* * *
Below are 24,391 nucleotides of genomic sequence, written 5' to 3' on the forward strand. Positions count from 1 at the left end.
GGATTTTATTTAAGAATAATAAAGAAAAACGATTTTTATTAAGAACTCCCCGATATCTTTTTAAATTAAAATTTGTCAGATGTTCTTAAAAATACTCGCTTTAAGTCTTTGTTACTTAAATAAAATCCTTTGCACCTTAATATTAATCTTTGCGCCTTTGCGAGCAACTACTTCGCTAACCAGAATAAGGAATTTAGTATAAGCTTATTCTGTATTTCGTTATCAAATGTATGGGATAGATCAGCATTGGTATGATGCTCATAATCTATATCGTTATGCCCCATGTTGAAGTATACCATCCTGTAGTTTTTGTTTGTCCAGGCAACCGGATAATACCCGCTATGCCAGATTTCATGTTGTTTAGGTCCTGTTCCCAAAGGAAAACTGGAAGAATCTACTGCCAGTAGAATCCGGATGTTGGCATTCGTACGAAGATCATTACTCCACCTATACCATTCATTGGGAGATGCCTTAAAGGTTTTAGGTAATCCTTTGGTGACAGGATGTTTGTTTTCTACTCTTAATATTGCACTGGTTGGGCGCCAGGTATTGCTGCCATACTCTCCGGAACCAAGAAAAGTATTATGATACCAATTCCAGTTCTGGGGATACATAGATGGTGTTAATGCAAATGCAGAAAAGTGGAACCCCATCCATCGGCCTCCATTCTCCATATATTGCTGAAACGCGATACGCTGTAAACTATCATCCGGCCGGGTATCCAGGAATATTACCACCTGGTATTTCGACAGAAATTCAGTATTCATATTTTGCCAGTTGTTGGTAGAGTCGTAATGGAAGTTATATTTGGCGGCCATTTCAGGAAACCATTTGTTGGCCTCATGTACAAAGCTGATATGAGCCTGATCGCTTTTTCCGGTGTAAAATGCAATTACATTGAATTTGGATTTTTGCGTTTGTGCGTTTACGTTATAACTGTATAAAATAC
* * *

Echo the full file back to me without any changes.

Below are 24,391 nucleotides of genomic sequence, written 5' to 3' on the forward strand. Positions count from 1 at the left end.
GGATTTTATTTAAGAATAATAAAGAAAAACGATTTTTATTAAGAACTCCCCGATATCTTTTTAAATTAAAATTTGTCAGATGTTCTTAAAAATACTCGCTTTAAGTCTTTGTTACTTAAATAAAATCCTTTGCACCTTAATATTAATCTTTGCGCCTTTGCGAGCAACTACTTCGCTAACCAGAATAAGGAATTTAGTATAAGCTTATTCTGTATTTCGTTATCAAATGTATGGGATAGATCAGCATTGGTATGATGCTCATAATCTATATCGTTATGCCCCATGTTGAAGTATACCATCCTGTAGTTTTTGTTTGTCCAGGCAACCGGATAATACCCGCTATGCCAGATTTCATGTTGTTTAGGTCCTGTTCCCAAAGGAAAACTGGAAGAATCTACTGCCAGTAGAATCCGGATGTTGGCATTCGTACGAAGATCATTACTCCACCTATACCATTCATTGGGAGATGCCTTAAAGGTTTTAGGTAATCCTTTGGTGACAGGATGTTTGTTTTCTACTCTTAATATTGCACTGGTTGGGCGCCAGGTATTGCTGCCATACTCTCCGGAACCAAGAAAAGTATTATGATACCAATTCCAGTTCTGGGGATACATAGATGGTGTTAATGCAAATGCAGAAAAGTGGAACCCCATCCATCGGCCTCCATTCTCCATATATTGCTGAAACGCGATACGCTGTAAACTATCATCCGGCCGGGTATCCAGGAATATTACCACCTGGTATTTCGACAGAAATTCAGTATTCATATTTTGCCAGTTGTTGGTAGAGTCGTAATGGAAGTTATATTTGGCGGCCATTTCAGGAAACCATTTGTTGGCCTCATGTACAAAGCTGATATGAGCCTGATCGCTTTTTCCGGTGTAAAATGCAATTACATTGAATTTGGATTTTTGCGTTTGTGCGTTTACGTTATAACTGTATAAAATAC